Creating for the Sake of Creating

 
 

 

 

 

Hi, I am Lynsey, a woodworker based in Salt Lake City. I create one of a kind housewares and décor for a modern home. I had the opportunity to write a short essay on a topic of my creative interest right here, for CYL Collective. Today I wanted to focus on the idea of creating for the sake of creating, or art for arts sake. I hope this topic will resonate with creative professionals and artists who are making for a living or have the goal of taking their art full time.

 

What do I mean creating for the sake of creating? Creating for the sake of creating is literally trying any media or form of art just because it interests you. It could be weaving, ceramics, calligraphy, sewing, woodworking, carving, painting, drawing, just to name a few. I feel this is a vital tool for getting creative juices flowing, developing new ideas, and improving one’s work. The important distinguishing factor is that these are projects and activities are just for you. These are projects that you indulge in, steal time for, make time for, create and then move on. These are not pieces that, at least right off the bat, you monetize, publish to social media, or do for anything other than just for fun. Remember that? Doing art projects for fun. Being open to new art forms, to be challenged in new ways, and to open your mind and allow more creativity is important to your mental health and to your work.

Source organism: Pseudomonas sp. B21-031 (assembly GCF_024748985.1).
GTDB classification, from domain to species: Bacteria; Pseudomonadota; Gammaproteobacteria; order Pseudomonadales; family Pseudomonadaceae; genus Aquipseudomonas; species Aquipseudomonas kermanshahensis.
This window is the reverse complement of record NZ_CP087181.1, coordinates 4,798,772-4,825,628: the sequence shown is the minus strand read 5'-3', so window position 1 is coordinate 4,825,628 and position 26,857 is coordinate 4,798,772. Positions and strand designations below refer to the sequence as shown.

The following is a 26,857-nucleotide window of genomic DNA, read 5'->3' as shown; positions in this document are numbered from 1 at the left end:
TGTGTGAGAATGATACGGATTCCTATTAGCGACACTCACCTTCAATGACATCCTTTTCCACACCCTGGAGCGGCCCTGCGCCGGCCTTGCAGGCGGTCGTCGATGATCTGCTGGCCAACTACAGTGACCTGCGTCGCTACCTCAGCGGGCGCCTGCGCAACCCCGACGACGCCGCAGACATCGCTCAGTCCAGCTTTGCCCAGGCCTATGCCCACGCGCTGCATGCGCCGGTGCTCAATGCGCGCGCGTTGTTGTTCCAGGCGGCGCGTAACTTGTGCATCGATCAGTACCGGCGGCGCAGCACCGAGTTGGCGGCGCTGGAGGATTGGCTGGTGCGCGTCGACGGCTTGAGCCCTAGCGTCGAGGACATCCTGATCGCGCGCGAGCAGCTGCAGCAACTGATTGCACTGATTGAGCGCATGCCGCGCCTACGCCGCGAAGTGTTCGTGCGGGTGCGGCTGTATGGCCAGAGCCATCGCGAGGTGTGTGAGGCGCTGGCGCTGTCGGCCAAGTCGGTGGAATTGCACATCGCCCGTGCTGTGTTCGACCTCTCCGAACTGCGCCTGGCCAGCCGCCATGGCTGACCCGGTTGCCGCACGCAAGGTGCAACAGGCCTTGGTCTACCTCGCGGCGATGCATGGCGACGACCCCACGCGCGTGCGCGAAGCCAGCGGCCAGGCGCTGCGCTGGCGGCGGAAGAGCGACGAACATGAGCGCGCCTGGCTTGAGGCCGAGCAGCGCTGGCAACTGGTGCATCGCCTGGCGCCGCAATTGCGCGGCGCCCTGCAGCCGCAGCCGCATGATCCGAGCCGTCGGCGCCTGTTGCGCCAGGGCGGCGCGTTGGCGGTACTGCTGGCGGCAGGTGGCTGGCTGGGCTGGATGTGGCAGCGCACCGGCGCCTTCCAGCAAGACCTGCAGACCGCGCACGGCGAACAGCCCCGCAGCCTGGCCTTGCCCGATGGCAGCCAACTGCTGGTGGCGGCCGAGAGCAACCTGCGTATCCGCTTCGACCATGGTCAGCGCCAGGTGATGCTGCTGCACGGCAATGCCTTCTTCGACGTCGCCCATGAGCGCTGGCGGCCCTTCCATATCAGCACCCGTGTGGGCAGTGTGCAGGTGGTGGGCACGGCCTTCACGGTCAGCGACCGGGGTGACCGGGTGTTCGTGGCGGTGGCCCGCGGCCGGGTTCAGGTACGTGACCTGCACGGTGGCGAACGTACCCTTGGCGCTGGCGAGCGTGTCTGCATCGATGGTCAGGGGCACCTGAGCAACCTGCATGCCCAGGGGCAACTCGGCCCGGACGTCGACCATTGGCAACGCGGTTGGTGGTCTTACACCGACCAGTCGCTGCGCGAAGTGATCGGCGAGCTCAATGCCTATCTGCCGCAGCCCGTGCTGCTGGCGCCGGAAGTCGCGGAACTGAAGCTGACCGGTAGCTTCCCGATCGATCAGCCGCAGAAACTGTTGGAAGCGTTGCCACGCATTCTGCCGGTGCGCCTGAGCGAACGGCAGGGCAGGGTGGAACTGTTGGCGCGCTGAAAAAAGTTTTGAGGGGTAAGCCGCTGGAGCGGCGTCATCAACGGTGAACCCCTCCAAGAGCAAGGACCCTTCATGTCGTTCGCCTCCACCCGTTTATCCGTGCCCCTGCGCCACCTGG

As artists and makers I feel like there is a ton of social, and personal, pressure to have anything we make be perfect and sellable. I see so many artists with titles such as Photographer, Ceramicist, Spoon Carver and Pastry Chef.  My first thoughts are amazement that such talent can come from one person, a bit of envy that she can do it all, and then reality sets in. Is she doing it all well? Is she creating something new, something we haven’t seen, pushing boundaries and pushing herself? Or is everything mediocre because she is stretching her creativity too thin and confused about what she really wants? I am the first to admit, I have been that person. I studied Industrial design and spent five years doing large-scale visual display and art installation. During that span of five years I also did woodworking, stationery, tried calligraphy, fiber art, even origami. What I realized about that time was that if I had allowed all of those activities to influence my art installations and woodworking instead of making them be competing and separate creative jobs I would have been a better and more creative artist. In each of those creative ventures I treated them like a job instead of a personal hobby, so in a lot of cases I stopped enjoying them. We do not need to sell everything we make! It doesn’t make you a more valuable designer to sell the one weaving you made last year when you thought it would be fun but realized it wasn’t for you. It does a disservice to the professional weavers and also to your work. Try it because perhaps through weaving the technique or textures will influence a design for your next series of paintings. If down the road you feel it fits your creative identity and brand, then by all means expand your line.